Art historian Richard Axsom describes Terry Winters‘ printmaking style as “organic abstraction delineated with references to early biological life.” In lay terms, this means: Winters’ works brim with intriguing, ambiguous imagery. “Furrows” might depict a provocatively posed elephant; “Locus” appears to invent a hippo-python hybrid; and the spheres of “Morula” could be cells, spores or alien orbs. The identities of Winters’ subjects aren’t immediately apparent, but their vitality is unquestionable. By contrast, Creighton Michael‘s drawings seem straightforward. A piece called “Squiggle” contains hundreds of curlicues, with rope splices reinforcing the graphite waves. But it’s easy to get lost in Michael’s dense patterns, which hypnotize like concentric circles. His “Notation 998” evokes oceanic atmosphere with squid-tentacle lines and coral-reef texture, yet the red-black-and-white color scheme defies aquamarine expectations. Both artists open exhibitions today at the Belger Arts Center (2100 Walnut, 816-474-3250). The gallery opens at 10 a.m.; Michael hosts a gallery talk at 6 p.m.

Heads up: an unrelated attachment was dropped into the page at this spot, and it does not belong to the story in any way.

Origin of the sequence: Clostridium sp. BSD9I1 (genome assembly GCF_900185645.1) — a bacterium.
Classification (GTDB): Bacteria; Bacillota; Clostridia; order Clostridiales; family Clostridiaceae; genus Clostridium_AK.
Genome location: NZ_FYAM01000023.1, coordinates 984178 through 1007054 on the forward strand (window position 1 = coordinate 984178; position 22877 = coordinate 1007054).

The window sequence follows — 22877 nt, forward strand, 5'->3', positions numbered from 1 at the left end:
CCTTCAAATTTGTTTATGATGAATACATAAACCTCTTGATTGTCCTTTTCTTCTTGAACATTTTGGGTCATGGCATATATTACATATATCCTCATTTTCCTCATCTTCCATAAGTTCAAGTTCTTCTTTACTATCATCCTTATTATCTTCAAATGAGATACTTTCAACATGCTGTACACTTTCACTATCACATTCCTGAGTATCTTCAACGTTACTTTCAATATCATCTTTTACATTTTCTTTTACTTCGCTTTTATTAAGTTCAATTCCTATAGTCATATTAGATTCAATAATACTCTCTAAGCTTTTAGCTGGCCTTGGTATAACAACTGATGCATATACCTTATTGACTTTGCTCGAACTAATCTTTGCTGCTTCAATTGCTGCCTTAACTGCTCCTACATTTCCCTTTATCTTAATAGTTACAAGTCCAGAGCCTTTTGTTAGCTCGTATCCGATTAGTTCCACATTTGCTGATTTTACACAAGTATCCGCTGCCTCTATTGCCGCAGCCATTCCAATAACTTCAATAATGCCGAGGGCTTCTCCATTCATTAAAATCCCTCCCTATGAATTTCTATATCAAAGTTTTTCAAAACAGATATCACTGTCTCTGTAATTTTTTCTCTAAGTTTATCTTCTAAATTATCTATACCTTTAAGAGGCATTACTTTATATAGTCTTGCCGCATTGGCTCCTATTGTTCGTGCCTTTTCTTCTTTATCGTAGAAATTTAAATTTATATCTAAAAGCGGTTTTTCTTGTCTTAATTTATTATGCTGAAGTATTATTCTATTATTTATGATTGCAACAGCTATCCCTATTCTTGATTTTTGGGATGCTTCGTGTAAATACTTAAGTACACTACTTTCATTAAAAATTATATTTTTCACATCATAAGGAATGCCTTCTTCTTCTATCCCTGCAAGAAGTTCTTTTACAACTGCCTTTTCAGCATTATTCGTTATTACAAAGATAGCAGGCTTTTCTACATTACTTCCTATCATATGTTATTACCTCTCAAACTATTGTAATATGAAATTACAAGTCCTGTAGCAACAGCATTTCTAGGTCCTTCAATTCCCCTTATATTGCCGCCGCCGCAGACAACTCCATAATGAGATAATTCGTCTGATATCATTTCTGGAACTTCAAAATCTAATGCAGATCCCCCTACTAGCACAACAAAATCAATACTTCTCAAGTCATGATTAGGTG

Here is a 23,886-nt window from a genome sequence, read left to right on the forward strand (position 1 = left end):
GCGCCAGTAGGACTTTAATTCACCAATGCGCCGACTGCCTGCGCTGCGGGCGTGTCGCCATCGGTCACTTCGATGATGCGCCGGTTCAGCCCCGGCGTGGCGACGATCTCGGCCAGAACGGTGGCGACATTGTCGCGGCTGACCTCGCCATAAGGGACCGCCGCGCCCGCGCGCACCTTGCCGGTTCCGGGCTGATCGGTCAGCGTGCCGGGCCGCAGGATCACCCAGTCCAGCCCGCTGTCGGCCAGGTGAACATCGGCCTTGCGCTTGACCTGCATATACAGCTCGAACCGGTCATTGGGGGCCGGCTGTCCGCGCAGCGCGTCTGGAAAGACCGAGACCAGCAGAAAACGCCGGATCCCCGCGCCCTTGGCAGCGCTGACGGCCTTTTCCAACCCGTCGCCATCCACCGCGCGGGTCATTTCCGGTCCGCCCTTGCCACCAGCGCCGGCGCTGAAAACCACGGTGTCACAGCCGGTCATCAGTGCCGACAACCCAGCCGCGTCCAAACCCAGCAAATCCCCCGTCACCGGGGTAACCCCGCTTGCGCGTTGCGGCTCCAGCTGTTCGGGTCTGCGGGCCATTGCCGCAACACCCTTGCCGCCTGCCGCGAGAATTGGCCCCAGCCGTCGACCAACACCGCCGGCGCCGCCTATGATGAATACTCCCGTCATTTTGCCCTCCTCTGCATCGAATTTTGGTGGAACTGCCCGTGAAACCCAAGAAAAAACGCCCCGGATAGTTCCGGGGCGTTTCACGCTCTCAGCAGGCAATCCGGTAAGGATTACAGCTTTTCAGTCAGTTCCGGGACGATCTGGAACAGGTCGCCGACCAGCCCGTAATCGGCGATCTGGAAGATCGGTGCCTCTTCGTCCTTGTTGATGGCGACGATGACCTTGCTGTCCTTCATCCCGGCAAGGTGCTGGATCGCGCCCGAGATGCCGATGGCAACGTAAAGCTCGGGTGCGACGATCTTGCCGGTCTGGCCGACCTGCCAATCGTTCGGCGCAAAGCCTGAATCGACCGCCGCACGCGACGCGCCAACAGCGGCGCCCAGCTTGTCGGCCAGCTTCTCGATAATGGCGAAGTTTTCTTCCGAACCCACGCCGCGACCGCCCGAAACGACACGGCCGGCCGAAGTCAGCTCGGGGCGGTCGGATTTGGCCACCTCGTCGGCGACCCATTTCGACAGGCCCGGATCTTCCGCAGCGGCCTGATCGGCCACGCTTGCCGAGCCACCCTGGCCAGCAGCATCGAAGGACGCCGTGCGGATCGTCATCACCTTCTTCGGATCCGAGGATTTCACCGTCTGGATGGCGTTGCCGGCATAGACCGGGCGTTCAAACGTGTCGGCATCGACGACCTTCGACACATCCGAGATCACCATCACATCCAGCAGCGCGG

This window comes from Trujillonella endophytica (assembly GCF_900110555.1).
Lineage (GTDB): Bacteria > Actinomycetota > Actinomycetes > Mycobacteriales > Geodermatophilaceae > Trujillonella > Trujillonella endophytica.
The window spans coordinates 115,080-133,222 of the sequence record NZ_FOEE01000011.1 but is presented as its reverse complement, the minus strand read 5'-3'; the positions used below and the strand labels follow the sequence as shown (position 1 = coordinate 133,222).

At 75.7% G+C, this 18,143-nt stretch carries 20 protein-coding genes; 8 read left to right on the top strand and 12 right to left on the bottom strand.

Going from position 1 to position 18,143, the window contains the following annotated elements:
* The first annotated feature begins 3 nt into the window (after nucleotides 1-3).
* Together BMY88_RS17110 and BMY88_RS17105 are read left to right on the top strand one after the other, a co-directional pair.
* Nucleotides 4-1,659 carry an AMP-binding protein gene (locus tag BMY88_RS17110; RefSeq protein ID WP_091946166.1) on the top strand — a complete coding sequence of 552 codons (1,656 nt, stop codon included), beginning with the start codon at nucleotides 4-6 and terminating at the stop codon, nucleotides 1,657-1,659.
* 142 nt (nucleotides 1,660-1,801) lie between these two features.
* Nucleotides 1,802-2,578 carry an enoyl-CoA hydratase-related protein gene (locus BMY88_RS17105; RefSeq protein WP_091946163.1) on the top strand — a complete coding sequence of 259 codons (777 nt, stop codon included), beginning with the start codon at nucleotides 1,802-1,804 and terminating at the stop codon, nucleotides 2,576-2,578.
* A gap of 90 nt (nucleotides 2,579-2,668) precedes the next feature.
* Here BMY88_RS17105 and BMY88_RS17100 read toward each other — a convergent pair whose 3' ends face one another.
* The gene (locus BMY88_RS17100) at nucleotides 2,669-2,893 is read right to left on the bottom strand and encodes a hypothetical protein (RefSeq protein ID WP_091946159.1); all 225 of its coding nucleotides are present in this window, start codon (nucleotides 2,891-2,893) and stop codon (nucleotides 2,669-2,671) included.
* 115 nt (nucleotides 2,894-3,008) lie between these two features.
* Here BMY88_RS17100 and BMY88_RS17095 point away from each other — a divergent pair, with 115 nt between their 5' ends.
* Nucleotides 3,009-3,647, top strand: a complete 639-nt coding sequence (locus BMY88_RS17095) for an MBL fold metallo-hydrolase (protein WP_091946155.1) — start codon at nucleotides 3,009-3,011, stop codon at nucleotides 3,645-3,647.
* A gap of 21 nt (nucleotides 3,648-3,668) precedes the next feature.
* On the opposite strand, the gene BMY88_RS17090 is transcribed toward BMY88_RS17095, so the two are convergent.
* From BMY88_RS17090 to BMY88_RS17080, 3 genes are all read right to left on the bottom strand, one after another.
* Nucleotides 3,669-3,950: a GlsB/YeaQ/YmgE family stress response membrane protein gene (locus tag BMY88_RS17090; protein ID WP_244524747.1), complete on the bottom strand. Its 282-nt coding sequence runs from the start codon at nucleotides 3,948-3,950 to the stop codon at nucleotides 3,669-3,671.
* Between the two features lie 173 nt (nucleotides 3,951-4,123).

Belger Arts Center
Wednesdays-Fridays, 10 a.m.-4 p.m.; Saturdays, 12-4 p.m. Starts: March 7. Continues through June 6, 2008